Configuring Network Security Groups in Microsoft Azure

Posted on January 6, 2015 by Russell Smith in Microsoft Azure with

In this Ask the Admin, I’ll show you how to secure Microsoft Azure virtual networks using Network Security Groups.

You might already be familiar with another type of network security in Azure that’s used to control access to individual virtual machines (VMs) from the public Internet. By default Azure VMs receive two endpoints when they are provisioned to allow RDP access and PowerShell remoting.

Introduced in autumn 2014, Azure Network Security Groups (NSGs) are high-level objects in your Azure subscription that are created in an Azure region. They differ from endpoint-based ACLs in that they can be applied to more than one VM by associating them with VMs or subnets. They can also survive the lifecycle of VMs and are typically used to fence off Azure subnets from one another without needing to specify endpoint-based network ACLs for each VM in the subnet.

For example, you might want to create a DMZ, and then restrict network traffic that flows between additional subnets: one designated for application servers, and the other for database servers. NSGs control all inbound and outbound access to and from associated VMs, but not from the public Internet.

Network Security Group Prerequisites

There are a couple of prerequisites that you’ll need to consider in advance of deploying NSGs. Before a NSG can be associated with a VM, all endpoint-based network ACLs must be removed. NSGs override endpoint-based network ACLs, so they don’t need to be explicitly removed if you plan to associate a NSG with a subnet. Secondly, NSGs can only be used with VMs in regional VNets, i.e. not those associated with an affinity group.

NSGs are managed using PowerShell, so you’ll need to set up the latest Microsoft Azure PowerShell tools on your PC and make a connection to an Azure subscription as shown in Setup Windows Azure PowerShell Management on the Petri IT Knowledgebase. If you haven’t already done so, make sure you set your Azure subscription and storage account in PowerShell using the Set-AzureSubscription cmdlet.

Creating a Network Security Group

In my Azure lab, I have two subnets in my VNet. Subnet-1 is the Internet-facing frontend with access controlled to a single VM using the default endpoint-based network ACLs, and Subnet-2 will be secured with a NSG to ensure that only specific network traffic is allowed to pass inbound from Subnet-1.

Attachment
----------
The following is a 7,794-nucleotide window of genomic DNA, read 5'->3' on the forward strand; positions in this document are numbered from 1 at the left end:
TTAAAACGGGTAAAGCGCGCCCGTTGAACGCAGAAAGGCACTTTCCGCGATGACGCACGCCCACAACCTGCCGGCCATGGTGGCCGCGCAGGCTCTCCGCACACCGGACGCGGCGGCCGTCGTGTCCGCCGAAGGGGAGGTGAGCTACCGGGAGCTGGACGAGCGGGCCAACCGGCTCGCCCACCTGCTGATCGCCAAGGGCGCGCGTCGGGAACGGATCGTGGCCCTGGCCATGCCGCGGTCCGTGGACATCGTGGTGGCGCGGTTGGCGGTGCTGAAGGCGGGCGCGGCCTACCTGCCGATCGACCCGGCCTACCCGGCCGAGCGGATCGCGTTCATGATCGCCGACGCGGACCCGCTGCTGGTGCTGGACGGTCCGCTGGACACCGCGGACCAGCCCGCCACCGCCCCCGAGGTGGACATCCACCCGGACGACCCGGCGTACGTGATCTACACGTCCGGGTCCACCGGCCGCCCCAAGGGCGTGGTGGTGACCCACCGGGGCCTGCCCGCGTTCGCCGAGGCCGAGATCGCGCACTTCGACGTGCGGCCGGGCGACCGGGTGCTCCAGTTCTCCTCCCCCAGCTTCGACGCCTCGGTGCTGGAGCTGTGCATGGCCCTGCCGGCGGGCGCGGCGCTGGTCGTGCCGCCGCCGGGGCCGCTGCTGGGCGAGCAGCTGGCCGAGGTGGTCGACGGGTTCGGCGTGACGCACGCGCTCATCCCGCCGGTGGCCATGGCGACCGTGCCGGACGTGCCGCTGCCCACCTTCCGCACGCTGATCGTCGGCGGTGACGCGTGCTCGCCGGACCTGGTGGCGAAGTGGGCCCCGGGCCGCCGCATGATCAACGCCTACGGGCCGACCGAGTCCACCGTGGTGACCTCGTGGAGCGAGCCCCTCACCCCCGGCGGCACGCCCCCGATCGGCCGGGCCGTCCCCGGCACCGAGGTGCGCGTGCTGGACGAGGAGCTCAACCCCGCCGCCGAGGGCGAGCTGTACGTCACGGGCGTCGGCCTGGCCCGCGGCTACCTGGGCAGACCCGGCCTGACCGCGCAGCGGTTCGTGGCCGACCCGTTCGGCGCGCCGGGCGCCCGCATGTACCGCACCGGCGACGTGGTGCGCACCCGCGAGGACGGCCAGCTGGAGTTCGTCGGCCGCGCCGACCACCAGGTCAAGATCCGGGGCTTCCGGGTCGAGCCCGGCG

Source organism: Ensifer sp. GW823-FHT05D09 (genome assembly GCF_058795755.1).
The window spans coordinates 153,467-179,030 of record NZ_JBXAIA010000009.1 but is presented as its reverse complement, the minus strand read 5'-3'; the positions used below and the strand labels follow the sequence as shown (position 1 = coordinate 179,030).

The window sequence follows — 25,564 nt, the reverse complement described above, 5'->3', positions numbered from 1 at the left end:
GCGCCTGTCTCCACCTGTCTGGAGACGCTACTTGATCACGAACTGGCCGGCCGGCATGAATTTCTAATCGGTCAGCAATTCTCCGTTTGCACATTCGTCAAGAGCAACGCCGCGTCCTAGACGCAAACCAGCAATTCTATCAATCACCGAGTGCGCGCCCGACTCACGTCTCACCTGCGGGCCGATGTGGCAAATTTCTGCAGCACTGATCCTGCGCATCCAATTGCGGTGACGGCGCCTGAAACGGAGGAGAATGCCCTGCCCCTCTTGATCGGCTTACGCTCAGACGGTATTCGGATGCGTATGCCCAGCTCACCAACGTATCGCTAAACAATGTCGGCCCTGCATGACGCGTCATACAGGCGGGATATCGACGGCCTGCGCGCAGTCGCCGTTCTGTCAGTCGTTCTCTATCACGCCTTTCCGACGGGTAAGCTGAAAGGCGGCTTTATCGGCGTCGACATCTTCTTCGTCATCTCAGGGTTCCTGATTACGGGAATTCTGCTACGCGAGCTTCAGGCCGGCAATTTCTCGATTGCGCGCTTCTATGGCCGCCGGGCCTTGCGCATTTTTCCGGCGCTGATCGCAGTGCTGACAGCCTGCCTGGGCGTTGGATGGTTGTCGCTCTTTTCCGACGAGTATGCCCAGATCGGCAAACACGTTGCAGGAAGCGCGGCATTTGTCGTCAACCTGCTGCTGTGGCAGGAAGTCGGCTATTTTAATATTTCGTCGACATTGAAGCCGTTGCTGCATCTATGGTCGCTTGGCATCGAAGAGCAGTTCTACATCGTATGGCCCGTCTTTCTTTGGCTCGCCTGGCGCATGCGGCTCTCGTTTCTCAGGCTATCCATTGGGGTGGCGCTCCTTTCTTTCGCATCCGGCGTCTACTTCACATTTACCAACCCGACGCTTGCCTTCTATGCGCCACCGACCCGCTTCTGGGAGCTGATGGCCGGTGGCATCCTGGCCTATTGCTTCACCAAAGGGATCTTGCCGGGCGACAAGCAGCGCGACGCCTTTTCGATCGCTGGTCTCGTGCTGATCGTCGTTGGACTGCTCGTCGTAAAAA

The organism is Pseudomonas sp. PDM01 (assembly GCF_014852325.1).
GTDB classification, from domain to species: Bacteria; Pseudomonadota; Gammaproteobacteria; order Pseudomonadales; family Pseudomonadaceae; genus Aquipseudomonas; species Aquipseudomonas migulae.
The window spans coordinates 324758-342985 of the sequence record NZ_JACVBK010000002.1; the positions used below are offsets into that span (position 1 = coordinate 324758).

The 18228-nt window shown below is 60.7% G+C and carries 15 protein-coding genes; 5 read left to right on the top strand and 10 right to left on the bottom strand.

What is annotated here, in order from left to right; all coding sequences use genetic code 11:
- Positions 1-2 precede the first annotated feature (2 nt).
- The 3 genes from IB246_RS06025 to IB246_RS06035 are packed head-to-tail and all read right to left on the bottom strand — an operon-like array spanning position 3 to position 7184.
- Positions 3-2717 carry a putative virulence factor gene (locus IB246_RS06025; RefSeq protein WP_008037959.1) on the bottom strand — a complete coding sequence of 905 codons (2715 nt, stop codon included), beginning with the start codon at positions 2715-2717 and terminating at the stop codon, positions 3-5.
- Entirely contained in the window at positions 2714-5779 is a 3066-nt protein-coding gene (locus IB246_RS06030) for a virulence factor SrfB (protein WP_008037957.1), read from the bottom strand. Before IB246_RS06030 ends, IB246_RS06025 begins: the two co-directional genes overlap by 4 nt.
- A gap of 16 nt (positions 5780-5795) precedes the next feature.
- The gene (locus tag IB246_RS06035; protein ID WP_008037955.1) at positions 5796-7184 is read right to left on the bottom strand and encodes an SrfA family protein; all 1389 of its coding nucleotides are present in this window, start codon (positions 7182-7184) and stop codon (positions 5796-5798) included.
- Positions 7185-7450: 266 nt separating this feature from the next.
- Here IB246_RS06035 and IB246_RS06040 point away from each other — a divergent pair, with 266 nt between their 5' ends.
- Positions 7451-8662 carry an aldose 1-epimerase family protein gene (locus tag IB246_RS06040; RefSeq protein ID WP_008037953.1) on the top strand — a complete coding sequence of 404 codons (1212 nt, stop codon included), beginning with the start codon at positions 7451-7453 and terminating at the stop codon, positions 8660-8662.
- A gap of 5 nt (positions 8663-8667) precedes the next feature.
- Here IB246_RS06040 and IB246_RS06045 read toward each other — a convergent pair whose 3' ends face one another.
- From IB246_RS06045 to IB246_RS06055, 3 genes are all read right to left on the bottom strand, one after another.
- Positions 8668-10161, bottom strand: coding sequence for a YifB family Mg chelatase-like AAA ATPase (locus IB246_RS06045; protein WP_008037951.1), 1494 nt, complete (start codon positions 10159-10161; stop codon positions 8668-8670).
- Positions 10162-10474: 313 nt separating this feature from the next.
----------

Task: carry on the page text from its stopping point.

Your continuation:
On your management PC, open a PowerShell prompt and enter the command below. You’ll need to specify the region where your VNet is located, for instance ‘north europe’ as shown, or ‘uswest’ for example.

Now that we have a NSG, let’s look at the list of default rules.

The default rules in a Network Security Group. (Image Credit: Russell Smith)

The default rules in a Network Security Group. (Image Credit: Russell Smith)

Notice in the output that there a three inbound and three outbound rules. Rules are assigned a priority, and while the default rules cannot be deleted, they can be overridden by rules with higher priority. I.e., a rule with a priority of 100 will override a rule with a priority of 200.

Three default tags can be used in rules. VIRTUAL_NETWORK is used as a cache all for IP addresses on the local Vnet, AZURE_LOADBALANCER translates to IP addresses in the Azure infrastructure for probing VM health, and INTERNET specifies inter-Azure traffic, between Vnets that are connected by VPN for example, and not the public Internet.


The default rules allow all inbound and outbound traffic between VMs on the same VNet, permit outbound INTERNET traffic, and accommodate Azure VM health probes. All other inbound and outbound traffic is blocked.

Now I need to associate the NSG with my backend subnet (Subnet-2):

Because NSGs override endpoint-based network ACLs, the only way to connect to the VM in Subnet-2 using RDP over the public Internet is to bounce off a VM located in my frontend subnet, and because the default NSG rules allow all inbound connections from VMs located in the same VNet, I’m able to do this now that the NSG has been associated with Subnet-2.

Let’s lock down Subnet-2 so that VMs in Subnet-1 are only able to make a connection on RDP port 3389, and all other network traffic will be blocked. First, I need to add a rule to the NSG that blocks all traffic, and secondly a second rule with higher priority that allows only RDP to pass from Subnet-1 ( to Subnet-2 (

If you test an RDP connection from a VM in Subnet-1 to a VM in Subnet-2, it will be blocked. Now let’s open RDP inbound to Subnet-2 from Subnet-1. The lowest value possible for -Priority is 100, meaning that you can’t override a rule with a priority of 100.

New inbound rules in a Network Security Group only allow inbound RDP access. (Image Credit: Russell Smith)

New inbound rules in a Network Security Group only allow inbound RDP access. (Image Credit: Russell Smith)

Now you will be able to make an RDP connection from Subnet-1 to Subnet-2, but all other network traffic is blocked.

To remove a rule from a NSG:

It’s also possible to associate a NSG with a VM instead of a subnet, replacing the values for –ServiceName and –Name as appropriate:


Finally to delete a NSG, disassociate it from the subnet or VM, and then remove it from Azure:

Tagged with

Register for this Webinar

Real World Solutions with Virtual Reality
Free Whitepaper Download

VR is being utilized for a surprising number of vital business functions today. In this white paper, you’ll get an overview of VR technology and see how it’s a vital part of many industries today.

Download the free whitepaper!